Do ministers need to be ordered to handle the floods?

28 December 2014

How times have changed?

In 1969, Tun Abdul Razak Hussein was diagnosed with cancer and told that he had four years to live. Around the same time, Tun Dr Ismail Abdul Rahman’s neck cancer flared up again and his heart condition worsened.

Hardly anyone knew that Malaysia’s top two leaders were on a death watch. The doctors were sworn to secrecy and they went about governing the country, implementing policies and scouting successors.

It would have been so easy and understandable if both acted in their self-interest and stood down from the 24/7 job of looking after Malaysia.

Malaysians would have understood if they had opted for a less stressful life and put their young families ahead of everyone else.

But they didn’t.

Abdul Razak and Ismail understood better than anyone that it is a privilege and an honour to lead this blessed country. You are entrusted with the position of the Prime Ministership and Deputy Prime Ministership by millions.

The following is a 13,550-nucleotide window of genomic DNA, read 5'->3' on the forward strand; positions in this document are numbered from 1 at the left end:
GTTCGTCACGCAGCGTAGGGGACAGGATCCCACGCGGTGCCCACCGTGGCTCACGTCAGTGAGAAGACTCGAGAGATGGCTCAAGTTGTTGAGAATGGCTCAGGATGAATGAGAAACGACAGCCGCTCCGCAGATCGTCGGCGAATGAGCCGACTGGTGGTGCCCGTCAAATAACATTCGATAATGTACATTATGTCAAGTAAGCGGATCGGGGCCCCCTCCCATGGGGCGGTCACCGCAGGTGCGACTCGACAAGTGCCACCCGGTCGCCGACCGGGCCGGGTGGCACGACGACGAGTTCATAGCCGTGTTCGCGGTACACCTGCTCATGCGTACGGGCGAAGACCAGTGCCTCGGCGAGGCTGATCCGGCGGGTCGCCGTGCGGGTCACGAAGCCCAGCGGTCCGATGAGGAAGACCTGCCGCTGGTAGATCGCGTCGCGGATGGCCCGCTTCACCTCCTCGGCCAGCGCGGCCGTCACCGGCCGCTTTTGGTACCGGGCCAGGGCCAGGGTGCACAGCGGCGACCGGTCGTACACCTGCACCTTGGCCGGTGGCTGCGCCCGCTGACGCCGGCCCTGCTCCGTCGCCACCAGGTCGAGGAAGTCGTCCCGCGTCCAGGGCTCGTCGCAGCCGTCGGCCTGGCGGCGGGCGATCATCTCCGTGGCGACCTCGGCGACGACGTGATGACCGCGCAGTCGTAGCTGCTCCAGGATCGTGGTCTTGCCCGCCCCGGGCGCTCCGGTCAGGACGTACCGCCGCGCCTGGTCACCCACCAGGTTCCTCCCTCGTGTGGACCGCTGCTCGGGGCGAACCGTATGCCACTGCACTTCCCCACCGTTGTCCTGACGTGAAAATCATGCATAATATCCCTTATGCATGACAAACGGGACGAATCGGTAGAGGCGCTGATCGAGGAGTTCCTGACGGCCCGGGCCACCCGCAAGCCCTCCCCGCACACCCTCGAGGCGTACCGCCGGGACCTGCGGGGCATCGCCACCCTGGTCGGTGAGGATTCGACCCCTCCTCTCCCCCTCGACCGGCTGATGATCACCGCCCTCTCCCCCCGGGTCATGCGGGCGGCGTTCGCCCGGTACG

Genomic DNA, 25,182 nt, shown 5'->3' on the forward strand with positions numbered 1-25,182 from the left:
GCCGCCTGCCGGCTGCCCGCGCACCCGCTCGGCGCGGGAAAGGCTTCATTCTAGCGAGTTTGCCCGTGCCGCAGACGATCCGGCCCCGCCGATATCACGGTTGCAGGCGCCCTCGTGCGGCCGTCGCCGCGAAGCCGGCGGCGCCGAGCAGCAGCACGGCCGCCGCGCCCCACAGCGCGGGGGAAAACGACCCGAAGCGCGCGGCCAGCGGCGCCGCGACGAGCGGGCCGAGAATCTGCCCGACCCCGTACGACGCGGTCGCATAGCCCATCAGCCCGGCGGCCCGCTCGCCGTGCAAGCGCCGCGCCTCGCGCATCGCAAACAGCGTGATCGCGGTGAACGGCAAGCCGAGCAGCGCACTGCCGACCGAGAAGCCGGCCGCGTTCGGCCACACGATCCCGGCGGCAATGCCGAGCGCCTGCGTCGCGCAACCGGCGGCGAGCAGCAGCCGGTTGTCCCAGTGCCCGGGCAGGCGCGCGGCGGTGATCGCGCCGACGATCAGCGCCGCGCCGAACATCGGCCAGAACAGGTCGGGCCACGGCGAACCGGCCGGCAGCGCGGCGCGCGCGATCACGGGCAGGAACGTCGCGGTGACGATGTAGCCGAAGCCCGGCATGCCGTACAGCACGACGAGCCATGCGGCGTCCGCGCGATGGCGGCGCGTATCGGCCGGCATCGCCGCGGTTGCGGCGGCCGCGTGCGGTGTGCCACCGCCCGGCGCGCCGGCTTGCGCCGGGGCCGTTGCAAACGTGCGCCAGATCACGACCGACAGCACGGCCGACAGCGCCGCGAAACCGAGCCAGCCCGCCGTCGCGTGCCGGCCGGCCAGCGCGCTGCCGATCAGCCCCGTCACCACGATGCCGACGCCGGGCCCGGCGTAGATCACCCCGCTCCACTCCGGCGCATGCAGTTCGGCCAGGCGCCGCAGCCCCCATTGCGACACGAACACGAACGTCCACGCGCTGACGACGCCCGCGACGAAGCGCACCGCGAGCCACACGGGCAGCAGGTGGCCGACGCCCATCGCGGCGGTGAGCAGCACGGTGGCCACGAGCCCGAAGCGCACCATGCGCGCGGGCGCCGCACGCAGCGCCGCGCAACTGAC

It is not a job. It is a calling to serve your citizens. And when it is a calling, fatigue, tedium and apathy have no place. You become the servant of your people.

But times have changed.

Malaysia is in the throes of the worst floods in history with more than 100,000 people being forced to leave their homes. People have lost their homes and even their hope.

But life goes on for PM Datuk Seri Najib Razak and his ministers. Like clockwork, they went on their holidays, seemingly unperturbed by news that this was no ordinary flood.

Only after a barrage of criticism over news that he was in Hawaii playing golf with US President Barack Obama, did Najib cut short his holiday. He has since gone to ground zero of the disaster – Kelantan – and ordered disbursement of more funds.

Today, the PM ordered all his ministers to cancel their holidays and return to work.

In this age of smartphones and instant communications, did these ministers need to be told how bad the flood situation is and be told to come back to work?

The PM has also defended his golf jaunt. He misses the point of public service as do his ministers who have to be recalled to work.

If you have to be nudged to feel empathy and to be reminded that yours is a calling and not a job, then God help Malaysia.

Some opposition politicians and government critics are drawing parallels between the government’s lacklustre response to the floods and the Bush administration’s limp performance in the aftermath of Hurricane Katrina.

That discussion is for another time.

We are just mourning the dearth of Malaysian leaders who understand what a privilege it is to lead this country.

How times have changed. – December 28, 2014.

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